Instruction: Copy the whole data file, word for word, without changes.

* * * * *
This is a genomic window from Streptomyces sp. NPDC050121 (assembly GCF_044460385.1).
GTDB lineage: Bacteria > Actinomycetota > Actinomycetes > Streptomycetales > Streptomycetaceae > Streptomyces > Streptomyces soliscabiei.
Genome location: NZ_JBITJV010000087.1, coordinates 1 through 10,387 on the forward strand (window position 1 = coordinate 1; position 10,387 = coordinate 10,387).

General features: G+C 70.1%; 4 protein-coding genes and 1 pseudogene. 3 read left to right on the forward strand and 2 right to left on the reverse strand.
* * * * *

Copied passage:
This is a genomic window from Streptomyces sp. NPDC050121 (assembly GCF_044460385.1).
GTDB lineage: Bacteria > Actinomycetota > Actinomycetes > Streptomycetales > Streptomycetaceae > Streptomyces > Streptomyces soliscabiei.
Genome location: NZ_JBITJV010000087.1, coordinates 1 through 10,387 on the forward strand (window position 1 = coordinate 1; position 10,387 = coordinate 10,387).

General features: G+C 70.1%; 4 protein-coding genes and 1 pseudogene. 3 read left to right on the forward strand and 2 right to left on the reverse strand.